YOU ARE HERE: LAT HomeCollections

MUSIC : 'Land of Cards' Stacks Deck Against Ignorance

August 24, 1995|BENJAMIN EPSTEIN | Benjamin Epstein is a free-lance writer who contributes frequently to the Times Orange County Edition.

The hearts, diamonds, spades and clubs of today's card games derive from earlier suits representing four estates of man: the church, nobility, merchants and peasants.

In "Land of Cards," a musical fable to be performed Sunday at Fullerton College Campus Theatre, the suits follow suit, so to speak, symbolizing the caste or class divisions in a traditional society bound by the rules of the game.

"In this land of cards, people follow rules and regulations like robots," director Susmita Mukherjee said. "There is rigidity, an orthodox view. They do not know why they do what they do, but they do it.

"This story is applicable for any society; it speaks to any age, to any country, to any group of people. Even though it was written long ago, still it's very contemporary."

The work, written by Rabindra Nath Tagore, India's first Nobel Laureate, was first staged in 1934 in Calcutta. The local production, sponsored by the Bengali Assn. of Southern California, will be performed in Bengali, a language of India, with English subtitles and commentary.

Mukherjee, 49, was born in Calcutta and holds degrees in education and philosophy from Biswavarathi, a university founded by Tagore. She moved to the United States in 1971 and lives in Laguna Hills with her husband and two children. She has directed several Bengali plays in the Los Angeles area, among them another Tagore work presented in 1992 at the Pacific Asian Museum in Pasadena.

In "Land of Cards," the message is one of freedom--freedom from ignorance.

"The prince in the story tells of a new life and a free will," Mukherjee said. "That you have to enjoy life, that you have to do what your heart wants you to do." In the case of detrimental, often commonplace societal practices such as bigotry or sexism, she said, "it is ignorance that keeps people from understanding what they do, and from using their free will to stop."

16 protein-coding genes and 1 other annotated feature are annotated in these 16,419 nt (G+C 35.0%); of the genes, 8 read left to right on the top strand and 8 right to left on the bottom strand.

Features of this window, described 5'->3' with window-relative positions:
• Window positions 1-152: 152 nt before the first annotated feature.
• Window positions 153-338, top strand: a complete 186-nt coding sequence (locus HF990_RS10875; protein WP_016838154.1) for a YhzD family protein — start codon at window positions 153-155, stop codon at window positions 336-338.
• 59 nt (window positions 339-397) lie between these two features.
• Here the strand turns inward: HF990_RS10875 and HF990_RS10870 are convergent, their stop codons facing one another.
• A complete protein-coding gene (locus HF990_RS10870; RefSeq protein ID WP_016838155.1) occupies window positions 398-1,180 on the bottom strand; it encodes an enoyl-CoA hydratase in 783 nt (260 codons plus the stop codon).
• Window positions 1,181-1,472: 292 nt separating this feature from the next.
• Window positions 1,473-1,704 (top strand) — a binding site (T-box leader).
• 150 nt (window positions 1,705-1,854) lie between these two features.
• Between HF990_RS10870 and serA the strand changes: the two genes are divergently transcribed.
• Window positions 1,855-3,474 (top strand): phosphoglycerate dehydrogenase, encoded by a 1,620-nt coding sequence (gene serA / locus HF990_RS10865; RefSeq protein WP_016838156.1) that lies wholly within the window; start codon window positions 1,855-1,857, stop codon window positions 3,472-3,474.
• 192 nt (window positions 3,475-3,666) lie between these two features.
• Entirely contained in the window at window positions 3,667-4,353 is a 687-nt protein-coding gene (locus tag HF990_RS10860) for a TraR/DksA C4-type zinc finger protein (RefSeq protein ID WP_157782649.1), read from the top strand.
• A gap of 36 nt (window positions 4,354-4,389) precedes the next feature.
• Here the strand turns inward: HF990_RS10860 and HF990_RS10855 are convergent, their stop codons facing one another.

That message isn't intended only for India.

"There are ignorant people everywhere," Mukherjee said. "There may be vast illiteracy in India, but there is also another side of society there, very educated. India has also had a caste system, not as prominent now as it used to be, and that's very much similar to the racism [in America].

"But time is taking care of it. It's not the same here as 50 years ago. In India also, it's not as rigid as it used to be. People are getting better and better."

In the story, the charms of the palace leave the prince indifferent, while the mysterious unknown attracts him to the land beyond the oceans that surround his kingdom. A voyage, and a shipwreck, bring the prince and a friend to the Land of Cards, where political and social mores are a religion, society is demarcated by color and creed, and disobedience is sin.

To that oppressive environment, the voyagers bring songs of joy, life and hope. But, according to Mukherjee, the prince also benefits by his exposure to another culture, if only by fulfilling his thirst for adventure.

"Tagore's message is that a person should not be secluded within his own country, his own society, his own surroundings," she said. "The mind should go all over. Your personality should face the world.

"Most American students and the young generation haven't really had much knowledge about the outside world. In other countries, people want to know more about the other side of world. Here they have been so self-content . . . But now I think they are going beyond that."

A 15-member orchestra will include sitar, tabla, guitar and drum. The number of actors and singers--this is the Land of Cards, after all--is 52.

* What: "Land of Cards."

* When: Sunday, 5 p.m.

* Where: Fullerton College Campus Theatre, corner of Chapman Avenue and Lemon Street, Fullerton.

* Whereabouts: Take the Orange (57) Freeway to the Chapman Avenue exit and head west.

* Wherewithal: $5 to $10.

* Where to call: (714) 458-6858.

Los Angeles Times Articles